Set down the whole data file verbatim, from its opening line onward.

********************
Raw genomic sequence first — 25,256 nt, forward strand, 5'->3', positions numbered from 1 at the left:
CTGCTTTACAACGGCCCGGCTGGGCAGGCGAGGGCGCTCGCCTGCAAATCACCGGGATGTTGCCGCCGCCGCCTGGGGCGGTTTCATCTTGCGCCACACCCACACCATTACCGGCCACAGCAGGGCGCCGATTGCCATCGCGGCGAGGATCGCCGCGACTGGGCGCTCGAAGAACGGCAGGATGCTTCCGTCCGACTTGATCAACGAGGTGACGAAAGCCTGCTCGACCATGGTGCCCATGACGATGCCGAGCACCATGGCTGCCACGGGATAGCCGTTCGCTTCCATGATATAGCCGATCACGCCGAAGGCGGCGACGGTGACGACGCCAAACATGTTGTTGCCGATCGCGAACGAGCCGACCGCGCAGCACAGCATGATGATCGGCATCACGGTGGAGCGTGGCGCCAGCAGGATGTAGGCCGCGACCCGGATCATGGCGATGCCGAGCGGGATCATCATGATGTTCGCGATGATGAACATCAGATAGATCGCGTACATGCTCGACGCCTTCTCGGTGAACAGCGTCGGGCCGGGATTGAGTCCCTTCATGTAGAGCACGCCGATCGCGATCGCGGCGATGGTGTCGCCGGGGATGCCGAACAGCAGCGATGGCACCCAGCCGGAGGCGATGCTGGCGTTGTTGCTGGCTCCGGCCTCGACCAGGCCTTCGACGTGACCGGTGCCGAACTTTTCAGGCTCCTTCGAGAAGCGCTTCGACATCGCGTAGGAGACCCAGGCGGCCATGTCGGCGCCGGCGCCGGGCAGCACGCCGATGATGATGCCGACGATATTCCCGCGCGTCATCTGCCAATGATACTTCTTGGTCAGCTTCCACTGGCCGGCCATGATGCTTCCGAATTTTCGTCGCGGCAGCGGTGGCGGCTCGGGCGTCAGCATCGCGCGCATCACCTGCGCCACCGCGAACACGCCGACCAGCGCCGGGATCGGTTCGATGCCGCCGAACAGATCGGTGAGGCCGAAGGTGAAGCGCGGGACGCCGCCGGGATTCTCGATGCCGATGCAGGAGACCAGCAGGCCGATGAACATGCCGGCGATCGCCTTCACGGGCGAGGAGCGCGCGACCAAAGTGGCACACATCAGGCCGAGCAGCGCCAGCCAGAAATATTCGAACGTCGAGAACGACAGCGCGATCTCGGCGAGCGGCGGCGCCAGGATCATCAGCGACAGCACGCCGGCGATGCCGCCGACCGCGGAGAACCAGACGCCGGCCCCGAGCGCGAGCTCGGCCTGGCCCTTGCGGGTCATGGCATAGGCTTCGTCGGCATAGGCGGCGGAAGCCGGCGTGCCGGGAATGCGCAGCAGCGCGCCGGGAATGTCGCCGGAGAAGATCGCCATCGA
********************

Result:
Raw genomic sequence first — 25,256 nt, forward strand, 5'->3', positions numbered from 1 at the left:
CTGCTTTACAACGGCCCGGCTGGGCAGGCGAGGGCGCTCGCCTGCAAATCACCGGGATGTTGCCGCCGCCGCCTGGGGCGGTTTCATCTTGCGCCACACCCACACCATTACCGGCCACAGCAGGGCGCCGATTGCCATCGCGGCGAGGATCGCCGCGACTGGGCGCTCGAAGAACGGCAGGATGCTTCCGTCCGACTTGATCAACGAGGTGACGAAAGCCTGCTCGACCATGGTGCCCATGACGATGCCGAGCACCATGGCTGCCACGGGATAGCCGTTCGCTTCCATGATATAGCCGATCACGCCGAAGGCGGCGACGGTGACGACGCCAAACATGTTGTTGCCGATCGCGAACGAGCCGACCGCGCAGCACAGCATGATGATCGGCATCACGGTGGAGCGTGGCGCCAGCAGGATGTAGGCCGCGACCCGGATCATGGCGATGCCGAGCGGGATCATCATGATGTTCGCGATGATGAACATCAGATAGATCGCGTACATGCTCGACGCCTTCTCGGTGAACAGCGTCGGGCCGGGATTGAGTCCCTTCATGTAGAGCACGCCGATCGCGATCGCGGCGATGGTGTCGCCGGGGATGCCGAACAGCAGCGATGGCACCCAGCCGGAGGCGATGCTGGCGTTGTTGCTGGCTCCGGCCTCGACCAGGCCTTCGACGTGACCGGTGCCGAACTTTTCAGGCTCCTTCGAGAAGCGCTTCGACATCGCGTAGGAGACCCAGGCGGCCATGTCGGCGCCGGCGCCGGGCAGCACGCCGATGATGATGCCGACGATATTCCCGCGCGTCATCTGCCAATGATACTTCTTGGTCAGCTTCCACTGGCCGGCCATGATGCTTCCGAATTTTCGTCGCGGCAGCGGTGGCGGCTCGGGCGTCAGCATCGCGCGCATCACCTGCGCCACCGCGAACACGCCGACCAGCGCCGGGATCGGTTCGATGCCGCCGAACAGATCGGTGAGGCCGAAGGTGAAGCGCGGGACGCCGCCGGGATTCTCGATGCCGATGCAGGAGACCAGCAGGCCGATGAACATGCCGGCGATCGCCTTCACGGGCGAGGAGCGCGCGACCAAAGTGGCACACATCAGGCCGAGCAGCGCCAGCCAGAAATATTCGAACGTCGAGAACGACAGCGCGATCTCGGCGAGCGGCGGCGCCAGGATCATCAGCGACAGCACGCCGGCGATGCCGCCGACCGCGGAGAACCAGACGCCGGCCCCGAGCGCGAGCTCGGCCTGGCCCTTGCGGGTCATGGCATAGGCTTCGTCGGCATAGGCGGCGGAAGCCGGCGTGCCGGGAATGCGCAGCAGCGCGCCGGGAATGTCGCCGGAGAAGATCGCCATCGA